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act April 23, 2008

Posted by KG in design, econ, environment, food, health, news, science, tech.
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“act” – from the nytimes magazine green issue:

WALK THE WALK: In many parts of the country, walking has become as quaint a pastime as spinning yarn or playing the bagpipes. Between 1977 and 1995, the number of daily walking trips taken by adults declined by 40 percent — while more than a quarter of all car trips are now shorter than a mile. Those under-a-mile journeys fall into the zone that new urbanists call “walkshed”: the area a person can reasonably cover on foot. People whose walksheds teem with shops and restaurants have more reason to walk than those whose don’t, so it was only a matter of time before someone tried to quantify a neighborhood’s pedestrian-friendliness. Last summer, a trio of Seattle software developers started walkscore.com, which calculates the number of potential destinations within walking distance of any given address and then produces a rating. If your neighborhood scores 90 or above, you can easily live there without a car; if it scores under 25, you’ll be driving to the backyard. More than a million addresses were searched in the site’s first month. Matt Lerner, one of the site’s developers, knew the concept had arrived when a condo in Seattle hung out a gigantic banner that said “Walk Score 100.” “People react really negatively to phrases like ‘density,’ ” he says, “but they react really positively to phrases like ‘walkability.’ ”Walk Score’s popularity may be a sign that walking is making a comeback, fueled by both rising gas prices and widening waistlines.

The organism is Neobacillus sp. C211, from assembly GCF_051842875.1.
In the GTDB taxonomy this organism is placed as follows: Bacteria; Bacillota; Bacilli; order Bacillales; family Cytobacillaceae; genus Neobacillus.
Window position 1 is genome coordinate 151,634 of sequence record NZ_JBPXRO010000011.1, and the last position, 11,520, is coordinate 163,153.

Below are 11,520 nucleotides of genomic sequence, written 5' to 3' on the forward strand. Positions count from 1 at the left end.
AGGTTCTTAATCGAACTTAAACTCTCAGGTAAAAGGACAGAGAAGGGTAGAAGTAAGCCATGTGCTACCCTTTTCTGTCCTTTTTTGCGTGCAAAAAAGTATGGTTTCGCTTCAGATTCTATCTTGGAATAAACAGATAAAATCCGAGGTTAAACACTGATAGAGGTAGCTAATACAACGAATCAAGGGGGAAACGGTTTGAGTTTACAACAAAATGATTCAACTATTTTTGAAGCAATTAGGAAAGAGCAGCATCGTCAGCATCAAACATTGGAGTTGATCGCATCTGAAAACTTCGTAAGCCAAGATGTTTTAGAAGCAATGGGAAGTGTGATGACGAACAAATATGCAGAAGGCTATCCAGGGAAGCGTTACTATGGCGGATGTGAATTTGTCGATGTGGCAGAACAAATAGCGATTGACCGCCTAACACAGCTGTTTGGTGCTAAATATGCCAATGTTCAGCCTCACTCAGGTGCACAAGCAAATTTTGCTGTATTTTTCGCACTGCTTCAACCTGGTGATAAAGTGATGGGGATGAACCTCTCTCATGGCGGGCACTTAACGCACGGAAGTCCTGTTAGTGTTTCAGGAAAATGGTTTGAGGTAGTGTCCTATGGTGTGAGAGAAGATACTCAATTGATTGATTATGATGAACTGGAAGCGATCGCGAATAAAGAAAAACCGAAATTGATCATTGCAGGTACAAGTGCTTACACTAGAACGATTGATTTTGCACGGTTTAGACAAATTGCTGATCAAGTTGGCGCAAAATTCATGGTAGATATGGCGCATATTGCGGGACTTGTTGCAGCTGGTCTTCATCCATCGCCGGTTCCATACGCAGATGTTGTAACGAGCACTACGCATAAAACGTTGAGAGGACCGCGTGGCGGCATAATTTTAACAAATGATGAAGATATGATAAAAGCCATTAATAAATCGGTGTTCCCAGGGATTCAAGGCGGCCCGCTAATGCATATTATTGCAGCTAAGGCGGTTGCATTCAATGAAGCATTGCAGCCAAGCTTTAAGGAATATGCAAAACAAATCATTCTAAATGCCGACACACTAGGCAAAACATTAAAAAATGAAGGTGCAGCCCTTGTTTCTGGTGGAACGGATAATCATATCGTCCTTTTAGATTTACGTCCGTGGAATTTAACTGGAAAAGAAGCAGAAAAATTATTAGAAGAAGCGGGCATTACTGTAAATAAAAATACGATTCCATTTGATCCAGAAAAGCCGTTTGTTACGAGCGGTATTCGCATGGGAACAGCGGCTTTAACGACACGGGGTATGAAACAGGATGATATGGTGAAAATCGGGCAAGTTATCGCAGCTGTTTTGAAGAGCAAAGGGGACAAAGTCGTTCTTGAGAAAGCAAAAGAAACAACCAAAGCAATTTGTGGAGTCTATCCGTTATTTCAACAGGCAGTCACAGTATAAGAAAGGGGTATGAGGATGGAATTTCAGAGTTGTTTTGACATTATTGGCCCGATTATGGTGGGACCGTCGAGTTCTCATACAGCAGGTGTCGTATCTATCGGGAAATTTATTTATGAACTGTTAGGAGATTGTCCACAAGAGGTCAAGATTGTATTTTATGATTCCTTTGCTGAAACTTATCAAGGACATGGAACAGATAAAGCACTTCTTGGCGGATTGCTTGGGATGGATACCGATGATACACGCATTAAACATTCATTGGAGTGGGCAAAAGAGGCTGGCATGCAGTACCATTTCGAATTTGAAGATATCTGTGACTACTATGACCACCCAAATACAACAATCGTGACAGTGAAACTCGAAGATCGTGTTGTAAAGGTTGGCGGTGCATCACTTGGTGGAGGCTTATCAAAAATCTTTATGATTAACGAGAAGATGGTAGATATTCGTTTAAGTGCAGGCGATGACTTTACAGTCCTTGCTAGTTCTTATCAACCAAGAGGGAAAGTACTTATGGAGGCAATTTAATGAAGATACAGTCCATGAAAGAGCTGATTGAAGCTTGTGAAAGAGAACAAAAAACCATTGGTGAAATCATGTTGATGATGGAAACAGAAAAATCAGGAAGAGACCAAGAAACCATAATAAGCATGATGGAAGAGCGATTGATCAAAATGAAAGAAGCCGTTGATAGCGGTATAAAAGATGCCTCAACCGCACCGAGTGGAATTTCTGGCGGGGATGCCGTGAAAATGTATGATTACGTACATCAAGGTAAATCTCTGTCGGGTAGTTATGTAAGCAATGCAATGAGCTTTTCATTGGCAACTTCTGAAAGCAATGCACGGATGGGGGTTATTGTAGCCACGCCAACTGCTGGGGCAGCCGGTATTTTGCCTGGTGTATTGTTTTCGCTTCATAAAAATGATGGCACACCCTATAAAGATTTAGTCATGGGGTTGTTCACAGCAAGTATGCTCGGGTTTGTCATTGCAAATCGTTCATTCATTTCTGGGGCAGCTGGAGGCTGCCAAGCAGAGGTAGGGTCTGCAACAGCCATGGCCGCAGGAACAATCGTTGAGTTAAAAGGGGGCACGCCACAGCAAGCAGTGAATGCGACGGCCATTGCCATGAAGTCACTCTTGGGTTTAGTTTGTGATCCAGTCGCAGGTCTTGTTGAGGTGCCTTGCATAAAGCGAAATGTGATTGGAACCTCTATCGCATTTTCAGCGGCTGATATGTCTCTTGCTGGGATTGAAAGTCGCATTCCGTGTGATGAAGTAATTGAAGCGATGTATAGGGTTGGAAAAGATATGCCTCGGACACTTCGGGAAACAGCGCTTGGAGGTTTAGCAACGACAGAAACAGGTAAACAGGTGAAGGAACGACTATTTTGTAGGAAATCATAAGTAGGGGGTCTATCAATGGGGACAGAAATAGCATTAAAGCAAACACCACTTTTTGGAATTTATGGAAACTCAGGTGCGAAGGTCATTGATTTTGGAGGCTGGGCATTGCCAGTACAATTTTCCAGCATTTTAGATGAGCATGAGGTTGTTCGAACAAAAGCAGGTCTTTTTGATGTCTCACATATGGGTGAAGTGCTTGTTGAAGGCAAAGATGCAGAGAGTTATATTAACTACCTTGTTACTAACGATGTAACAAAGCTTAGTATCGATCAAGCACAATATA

BEYOND WASTE: Zero waste, a state of eco-utopia far beyond ordinary sustainability, raises the notion of planetary stewardship to a sweeping level: instead of using, we should reuse; instead of dumping, we should compost. A number of municipalities, including Seattle and Boulder, Colo., have made zero waste a guiding ambition. The daunting challenge is that so many consumer products are neither recyclable nor compostable. Worse, they’re made with highly toxic chemicals. Reducing the impact of these products may depend less on finding better ways to dispose of them and more on discovering how to remake them — or on no longer making them at all. A number of green certifications exist for “healthier” consumer products, but for the past three years, a small firm in Virginia known as MBDC has been awarding a “Cradle to Cradle” certification, or “C2C,” to certain items that satisfy a rigorous philosophy espoused by its founders, the green architect William McDonough and the environmental chemist Michael Braungart. The duo have long held that, as McDonough recently put it, “waste is basically stupid.” Theirs is a business-friendly credo. Corporate growth isn’t in itself problematic; nor should sustainability mean getting by with less. Rather, the firm endorses rethinking the way products are designed and manufactured. To get a C2C seal of approval, a product needs to be made from components that are either “technical nutrients” (which can be recycled or repurposed) or biological nutrients (which can degrade naturally, like compost). “Instead of saying zero waste, we say let’s just eliminate the concept of waste,” says Jay Bolus, an environmental engineer who is in charge of the MBDC certification process. C2C has mainly been a business-to-business endeavor, and only a few of the 100 products that have won MBDC certification — Herman Miller chairs, United States Postal Service envelopes — are familiar to consumers. But C2C is expanding, and next year, according to Bolus, there should be 400 or 500 products with the logo. To McDonough, his certification is a point of entry into the world that he’s imagining. “It honors intention,” he says. “And I think that’s really important, given that we have to redesign nearly everything.”